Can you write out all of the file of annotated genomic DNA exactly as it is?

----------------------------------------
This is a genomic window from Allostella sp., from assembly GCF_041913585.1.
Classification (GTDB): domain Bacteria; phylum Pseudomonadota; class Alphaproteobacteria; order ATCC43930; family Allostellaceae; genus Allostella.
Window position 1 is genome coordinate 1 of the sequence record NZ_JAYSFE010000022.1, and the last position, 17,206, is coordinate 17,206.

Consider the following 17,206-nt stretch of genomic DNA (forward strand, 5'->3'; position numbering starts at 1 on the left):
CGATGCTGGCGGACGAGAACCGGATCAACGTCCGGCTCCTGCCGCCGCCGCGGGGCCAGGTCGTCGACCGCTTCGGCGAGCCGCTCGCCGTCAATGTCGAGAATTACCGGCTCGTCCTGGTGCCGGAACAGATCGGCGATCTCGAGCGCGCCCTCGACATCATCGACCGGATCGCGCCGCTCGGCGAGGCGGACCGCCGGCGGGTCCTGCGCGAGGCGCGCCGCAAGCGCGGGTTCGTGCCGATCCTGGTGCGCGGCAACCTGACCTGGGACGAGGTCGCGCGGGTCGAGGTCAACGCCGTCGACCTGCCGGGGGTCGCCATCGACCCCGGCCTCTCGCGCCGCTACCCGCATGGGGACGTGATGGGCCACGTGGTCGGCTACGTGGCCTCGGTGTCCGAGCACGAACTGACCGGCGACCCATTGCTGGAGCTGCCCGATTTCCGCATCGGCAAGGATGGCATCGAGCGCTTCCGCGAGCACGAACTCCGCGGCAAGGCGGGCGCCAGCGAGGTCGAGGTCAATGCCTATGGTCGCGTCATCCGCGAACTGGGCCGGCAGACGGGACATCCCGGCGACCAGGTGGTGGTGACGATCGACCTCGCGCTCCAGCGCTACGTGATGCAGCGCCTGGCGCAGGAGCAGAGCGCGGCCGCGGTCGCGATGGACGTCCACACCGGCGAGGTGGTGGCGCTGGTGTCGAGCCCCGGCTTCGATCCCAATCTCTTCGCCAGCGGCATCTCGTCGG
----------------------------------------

This is a genomic window from Allostella sp., from assembly GCF_041913585.1.
Classification (GTDB): domain Bacteria; phylum Pseudomonadota; class Alphaproteobacteria; order ATCC43930; family Allostellaceae; genus Allostella.
Window position 1 is genome coordinate 1 of the sequence record NZ_JAYSFE010000022.1, and the last position, 17,206, is coordinate 17,206.

Consider the following 17,206-nt stretch of genomic DNA (forward strand, 5'->3'; position numbering starts at 1 on the left):
CGATGCTGGCGGACGAGAACCGGATCAACGTCCGGCTCCTGCCGCCGCCGCGGGGCCAGGTCGTCGACCGCTTCGGCGAGCCGCTCGCCGTCAATGTCGAGAATTACCGGCTCGTCCTGGTGCCGGAACAGATCGGCGATCTCGAGCGCGCCCTCGACATCATCGACCGGATCGCGCCGCTCGGCGAGGCGGACCGCCGGCGGGTCCTGCGCGAGGCGCGCCGCAAGCGCGGGTTCGTGCCGATCCTGGTGCGCGGCAACCTGACCTGGGACGAGGTCGCGCGGGTCGAGGTCAACGCCGTCGACCTGCCGGGGGTCGCCATCGACCCCGGCCTCTCGCGCCGCTACCCGCATGGGGACGTGATGGGCCACGTGGTCGGCTACGTGGCCTCGGTGTCCGAGCACGAACTGACCGGCGACCCATTGCTGGAGCTGCCCGATTTCCGCATCGGCAAGGATGGCATCGAGCGCTTCCGCGAGCACGAACTCCGCGGCAAGGCGGGCGCCAGCGAGGTCGAGGTCAATGCCTATGGTCGCGTCATCCGCGAACTGGGCCGGCAGACGGGACATCCCGGCGACCAGGTGGTGGTGACGATCGACCTCGCGCTCCAGCGCTACGTGATGCAGCGCCTGGCGCAGGAGCAGAGCGCGGCCGCGGTCGCGATGGACGTCCACACCGGCGAGGTGGTGGCGCTGGTGTCGAGCCCCGGCTTCGATCCCAATCTCTTCGCCAGCGGCATCTCGTCGG